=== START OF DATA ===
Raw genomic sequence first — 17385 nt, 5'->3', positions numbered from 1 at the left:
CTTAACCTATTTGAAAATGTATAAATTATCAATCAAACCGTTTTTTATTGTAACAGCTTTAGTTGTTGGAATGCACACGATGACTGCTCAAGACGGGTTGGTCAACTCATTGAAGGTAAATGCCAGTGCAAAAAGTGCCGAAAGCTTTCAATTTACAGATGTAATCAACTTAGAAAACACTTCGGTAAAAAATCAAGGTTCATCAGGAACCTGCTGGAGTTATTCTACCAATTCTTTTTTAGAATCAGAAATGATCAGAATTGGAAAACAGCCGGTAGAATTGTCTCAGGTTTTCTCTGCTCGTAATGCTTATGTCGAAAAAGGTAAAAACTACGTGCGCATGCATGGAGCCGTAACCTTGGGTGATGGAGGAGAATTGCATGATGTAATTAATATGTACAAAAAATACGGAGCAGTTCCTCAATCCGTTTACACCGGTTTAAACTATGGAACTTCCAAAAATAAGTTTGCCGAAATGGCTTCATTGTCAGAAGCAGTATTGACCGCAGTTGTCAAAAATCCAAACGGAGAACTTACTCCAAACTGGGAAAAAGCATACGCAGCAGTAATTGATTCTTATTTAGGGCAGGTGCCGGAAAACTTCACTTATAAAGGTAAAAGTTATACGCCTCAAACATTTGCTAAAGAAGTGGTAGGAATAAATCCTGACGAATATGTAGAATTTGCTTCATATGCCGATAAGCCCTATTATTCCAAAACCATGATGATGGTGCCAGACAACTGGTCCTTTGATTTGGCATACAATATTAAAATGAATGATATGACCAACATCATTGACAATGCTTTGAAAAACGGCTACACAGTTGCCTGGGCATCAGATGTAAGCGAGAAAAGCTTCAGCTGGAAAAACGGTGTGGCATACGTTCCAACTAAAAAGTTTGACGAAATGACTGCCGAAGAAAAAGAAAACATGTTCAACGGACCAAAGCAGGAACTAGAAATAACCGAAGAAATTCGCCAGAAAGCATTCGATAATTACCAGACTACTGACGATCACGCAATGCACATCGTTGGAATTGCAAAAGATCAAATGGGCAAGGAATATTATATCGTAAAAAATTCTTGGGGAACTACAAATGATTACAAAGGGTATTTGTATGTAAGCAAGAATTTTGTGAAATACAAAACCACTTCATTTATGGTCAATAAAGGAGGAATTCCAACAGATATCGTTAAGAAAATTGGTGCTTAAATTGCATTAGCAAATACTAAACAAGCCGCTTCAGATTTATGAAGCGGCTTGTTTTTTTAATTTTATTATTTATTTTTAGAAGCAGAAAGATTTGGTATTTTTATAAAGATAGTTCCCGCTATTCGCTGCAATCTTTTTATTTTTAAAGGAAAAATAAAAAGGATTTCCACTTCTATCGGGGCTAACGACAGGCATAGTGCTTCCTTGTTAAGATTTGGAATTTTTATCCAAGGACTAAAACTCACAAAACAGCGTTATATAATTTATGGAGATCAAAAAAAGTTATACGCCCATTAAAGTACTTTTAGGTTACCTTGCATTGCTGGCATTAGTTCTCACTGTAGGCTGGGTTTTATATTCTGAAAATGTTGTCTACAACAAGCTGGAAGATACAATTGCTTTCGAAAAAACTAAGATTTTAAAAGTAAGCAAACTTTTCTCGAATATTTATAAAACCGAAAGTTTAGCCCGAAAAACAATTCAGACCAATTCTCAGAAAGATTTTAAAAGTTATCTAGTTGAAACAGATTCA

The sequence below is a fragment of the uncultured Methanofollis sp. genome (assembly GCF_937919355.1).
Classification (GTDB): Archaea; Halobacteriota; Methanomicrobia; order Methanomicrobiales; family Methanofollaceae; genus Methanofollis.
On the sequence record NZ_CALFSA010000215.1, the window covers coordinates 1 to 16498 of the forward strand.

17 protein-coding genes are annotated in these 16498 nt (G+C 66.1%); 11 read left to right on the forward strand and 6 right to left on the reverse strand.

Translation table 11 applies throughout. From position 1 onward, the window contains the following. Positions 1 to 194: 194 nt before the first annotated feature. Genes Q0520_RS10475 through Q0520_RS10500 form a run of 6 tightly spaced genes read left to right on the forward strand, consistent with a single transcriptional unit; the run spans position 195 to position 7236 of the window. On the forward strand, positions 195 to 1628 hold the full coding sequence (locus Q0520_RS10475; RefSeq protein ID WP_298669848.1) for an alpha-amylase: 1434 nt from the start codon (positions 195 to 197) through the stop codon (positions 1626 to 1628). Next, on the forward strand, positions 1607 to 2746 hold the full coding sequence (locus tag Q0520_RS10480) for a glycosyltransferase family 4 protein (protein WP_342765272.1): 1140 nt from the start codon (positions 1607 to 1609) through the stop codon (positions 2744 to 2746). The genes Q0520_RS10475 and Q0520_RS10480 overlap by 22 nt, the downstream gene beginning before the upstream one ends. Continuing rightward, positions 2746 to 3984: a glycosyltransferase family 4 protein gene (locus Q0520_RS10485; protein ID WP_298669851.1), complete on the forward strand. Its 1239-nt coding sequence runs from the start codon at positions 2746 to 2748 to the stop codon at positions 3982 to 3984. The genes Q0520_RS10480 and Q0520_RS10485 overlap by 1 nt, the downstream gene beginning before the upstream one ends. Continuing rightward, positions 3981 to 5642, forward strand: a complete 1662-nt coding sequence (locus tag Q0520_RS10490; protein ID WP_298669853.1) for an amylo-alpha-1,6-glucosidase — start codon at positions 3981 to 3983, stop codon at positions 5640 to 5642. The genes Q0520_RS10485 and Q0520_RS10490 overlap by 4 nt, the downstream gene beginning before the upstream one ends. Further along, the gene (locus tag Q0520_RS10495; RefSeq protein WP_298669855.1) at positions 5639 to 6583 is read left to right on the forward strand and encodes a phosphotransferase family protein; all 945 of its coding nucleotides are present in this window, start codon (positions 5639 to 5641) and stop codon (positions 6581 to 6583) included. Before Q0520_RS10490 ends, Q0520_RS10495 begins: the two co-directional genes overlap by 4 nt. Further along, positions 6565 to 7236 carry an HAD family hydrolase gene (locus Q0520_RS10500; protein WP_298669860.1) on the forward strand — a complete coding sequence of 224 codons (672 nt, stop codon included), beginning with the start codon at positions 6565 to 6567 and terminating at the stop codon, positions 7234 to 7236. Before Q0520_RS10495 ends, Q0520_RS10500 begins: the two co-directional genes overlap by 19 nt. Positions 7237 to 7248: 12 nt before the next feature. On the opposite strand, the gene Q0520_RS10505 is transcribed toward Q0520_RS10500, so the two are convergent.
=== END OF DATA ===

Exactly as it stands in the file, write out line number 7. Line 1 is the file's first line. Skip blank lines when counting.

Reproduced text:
Translation table 11 applies throughout. From position 1 onward, the window contains the following. Positions 1 to 194: 194 nt before the first annotated feature. Genes Q0520_RS10475 through Q0520_RS10500 form a run of 6 tightly spaced genes read left to right on the forward strand, consistent with a single transcriptional unit; the run spans position 195 to position 7236 of the window. On the forward strand, positions 195 to 1628 hold the full coding sequence (locus Q0520_RS10475; RefSeq protein ID WP_298669848.1) for an alpha-amylase: 1434 nt from the start codon (positions 195 to 197) through the stop codon (positions 1626 to 1628). Next, on the forward strand, positions 1607 to 2746 hold the full coding sequence (locus tag Q0520_RS10480) for a glycosyltransferase family 4 protein (protein WP_342765272.1): 1140 nt from the start codon (positions 1607 to 1609) through the stop codon (positions 2744 to 2746). The genes Q0520_RS10475 and Q0520_RS10480 overlap by 22 nt, the downstream gene beginning before the upstream one ends. Continuing rightward, positions 2746 to 3984: a glycosyltransferase family 4 protein gene (locus Q0520_RS10485; protein ID WP_298669851.1), complete on the forward strand. Its 1239-nt coding sequence runs from the start codon at positions 2746 to 2748 to the stop codon at positions 3982 to 3984. The genes Q0520_RS10480 and Q0520_RS10485 overlap by 1 nt, the downstream gene beginning before the upstream one ends. Continuing rightward, positions 3981 to 5642, forward strand: a complete 1662-nt coding sequence (locus tag Q0520_RS10490; protein ID WP_298669853.1) for an amylo-alpha-1,6-glucosidase — start codon at positions 3981 to 3983, stop codon at positions 5640 to 5642. The genes Q0520_RS10485 and Q0520_RS10490 overlap by 4 nt, the downstream gene beginning before the upstream one ends. Further along, the gene (locus tag Q0520_RS10495; RefSeq protein WP_298669855.1) at positions 5639 to 6583 is read left to right on the forward strand and encodes a phosphotransferase family protein; all 945 of its coding nucleotides are present in this window, start codon (positions 5639 to 5641) and stop codon (positions 6581 to 6583) included. Before Q0520_RS10490 ends, Q0520_RS10495 begins: the two co-directional genes overlap by 4 nt. Further along, positions 6565 to 7236 carry an HAD family hydrolase gene (locus Q0520_RS10500; protein WP_298669860.1) on the forward strand — a complete coding sequence of 224 codons (672 nt, stop codon included), beginning with the start codon at positions 6565 to 6567 and terminating at the stop codon, positions 7234 to 7236. Before Q0520_RS10495 ends, Q0520_RS10500 begins: the two co-directional genes overlap by 19 nt. Positions 7237 to 7248: 12 nt before the next feature. On the opposite strand, the gene Q0520_RS10505 is transcribed toward Q0520_RS10500, so the two are convergent.